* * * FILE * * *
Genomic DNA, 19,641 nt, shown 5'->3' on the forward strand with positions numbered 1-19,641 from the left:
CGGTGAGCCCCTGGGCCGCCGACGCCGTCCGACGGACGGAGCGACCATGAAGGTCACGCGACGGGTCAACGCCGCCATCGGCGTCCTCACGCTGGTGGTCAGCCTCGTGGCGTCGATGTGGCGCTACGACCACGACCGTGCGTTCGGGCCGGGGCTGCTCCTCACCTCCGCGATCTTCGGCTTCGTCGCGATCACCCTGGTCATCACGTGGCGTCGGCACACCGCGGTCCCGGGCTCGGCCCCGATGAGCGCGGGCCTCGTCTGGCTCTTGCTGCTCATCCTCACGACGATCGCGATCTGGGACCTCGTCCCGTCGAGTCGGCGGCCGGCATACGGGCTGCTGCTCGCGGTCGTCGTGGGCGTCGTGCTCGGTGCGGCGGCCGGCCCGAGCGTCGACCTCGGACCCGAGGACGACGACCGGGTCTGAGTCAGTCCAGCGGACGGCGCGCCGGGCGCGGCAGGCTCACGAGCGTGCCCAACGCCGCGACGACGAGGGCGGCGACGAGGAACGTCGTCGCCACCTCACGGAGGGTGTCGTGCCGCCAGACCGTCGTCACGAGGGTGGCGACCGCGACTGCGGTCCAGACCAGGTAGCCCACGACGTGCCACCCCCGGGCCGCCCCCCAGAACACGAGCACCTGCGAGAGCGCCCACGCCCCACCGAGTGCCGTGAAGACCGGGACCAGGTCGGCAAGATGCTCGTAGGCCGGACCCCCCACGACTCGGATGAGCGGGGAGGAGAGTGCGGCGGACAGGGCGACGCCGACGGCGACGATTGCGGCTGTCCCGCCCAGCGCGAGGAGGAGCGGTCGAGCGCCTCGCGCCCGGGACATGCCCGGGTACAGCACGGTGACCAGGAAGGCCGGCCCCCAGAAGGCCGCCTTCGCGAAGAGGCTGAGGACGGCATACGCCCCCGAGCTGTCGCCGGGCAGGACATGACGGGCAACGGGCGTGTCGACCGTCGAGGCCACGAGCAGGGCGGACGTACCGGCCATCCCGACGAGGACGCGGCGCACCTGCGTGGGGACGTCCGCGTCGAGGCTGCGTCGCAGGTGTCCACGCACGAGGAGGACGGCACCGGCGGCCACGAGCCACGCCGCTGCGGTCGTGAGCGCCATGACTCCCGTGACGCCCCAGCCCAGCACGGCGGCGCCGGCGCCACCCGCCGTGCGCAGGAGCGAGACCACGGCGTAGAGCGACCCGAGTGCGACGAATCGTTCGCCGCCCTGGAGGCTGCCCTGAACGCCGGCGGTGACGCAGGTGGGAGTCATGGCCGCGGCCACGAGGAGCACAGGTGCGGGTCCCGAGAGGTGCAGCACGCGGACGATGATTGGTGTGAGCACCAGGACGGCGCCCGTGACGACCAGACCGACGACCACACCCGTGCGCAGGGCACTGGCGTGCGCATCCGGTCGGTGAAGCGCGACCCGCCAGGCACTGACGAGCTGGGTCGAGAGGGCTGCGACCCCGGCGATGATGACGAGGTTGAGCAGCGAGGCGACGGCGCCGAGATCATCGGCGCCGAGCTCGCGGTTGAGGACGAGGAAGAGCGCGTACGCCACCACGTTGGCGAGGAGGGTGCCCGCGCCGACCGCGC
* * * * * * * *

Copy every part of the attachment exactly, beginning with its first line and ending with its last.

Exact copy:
Genomic DNA, 19,641 nt, shown 5'->3' on the forward strand with positions numbered 1-19,641 from the left:
CGGTGAGCCCCTGGGCCGCCGACGCCGTCCGACGGACGGAGCGACCATGAAGGTCACGCGACGGGTCAACGCCGCCATCGGCGTCCTCACGCTGGTGGTCAGCCTCGTGGCGTCGATGTGGCGCTACGACCACGACCGTGCGTTCGGGCCGGGGCTGCTCCTCACCTCCGCGATCTTCGGCTTCGTCGCGATCACCCTGGTCATCACGTGGCGTCGGCACACCGCGGTCCCGGGCTCGGCCCCGATGAGCGCGGGCCTCGTCTGGCTCTTGCTGCTCATCCTCACGACGATCGCGATCTGGGACCTCGTCCCGTCGAGTCGGCGGCCGGCATACGGGCTGCTGCTCGCGGTCGTCGTGGGCGTCGTGCTCGGTGCGGCGGCCGGCCCGAGCGTCGACCTCGGACCCGAGGACGACGACCGGGTCTGAGTCAGTCCAGCGGACGGCGCGCCGGGCGCGGCAGGCTCACGAGCGTGCCCAACGCCGCGACGACGAGGGCGGCGACGAGGAACGTCGTCGCCACCTCACGGAGGGTGTCGTGCCGCCAGACCGTCGTCACGAGGGTGGCGACCGCGACTGCGGTCCAGACCAGGTAGCCCACGACGTGCCACCCCCGGGCCGCCCCCCAGAACACGAGCACCTGCGAGAGCGCCCACGCCCCACCGAGTGCCGTGAAGACCGGGACCAGGTCGGCAAGATGCTCGTAGGCCGGACCCCCCACGACTCGGATGAGCGGGGAGGAGAGTGCGGCGGACAGGGCGACGCCGACGGCGACGATTGCGGCTGTCCCGCCCAGCGCGAGGAGGAGCGGTCGAGCGCCTCGCGCCCGGGACATGCCCGGGTACAGCACGGTGACCAGGAAGGCCGGCCCCCAGAAGGCCGCCTTCGCGAAGAGGCTGAGGACGGCATACGCCCCCGAGCTGTCGCCGGGCAGGACATGACGGGCAACGGGCGTGTCGACCGTCGAGGCCACGAGCAGGGCGGACGTACCGGCCATCCCGACGAGGACGCGGCGCACCTGCGTGGGGACGTCCGCGTCGAGGCTGCGTCGCAGGTGTCCACGCACGAGGAGGACGGCACCGGCGGCCACGAGCCACGCCGCTGCGGTCGTGAGCGCCATGACTCCCGTGACGCCCCAGCCCAGCACGGCGGCGCCGGCGCCACCCGCCGTGCGCAGGAGCGAGACCACGGCGTAGAGCGACCCGAGTGCGACGAATCGTTCGCCGCCCTGGAGGCTGCCCTGAACGCCGGCGGTGACGCAGGTGGGAGTCATGGCCGCGGCCACGAGGAGCACAGGTGCGGGTCCCGAGAGGTGCAGCACGCGGACGATGATTGGTGTGAGCACCAGGACGGCGCCCGTGACGACCAGACCGACGACCACACCCGTGCGCAGGGCACTGGCGTGCGCATCCGGTCGGTGAAGCGCGACCCGCCAGGCACTGACGAGCTGGGTCGAGAGGGCTGCGACCCCGGCGATGATGACGAGGTTGAGCAGCGAGGCGACGGCGCCGAGATCATCGGCGCCGAGCTCGCGGTTGAGGACGAGGAAGAGCGCGTACGCCACCACGTTGGCGAGGAGGGTGCCCGCGCCGACCGCGC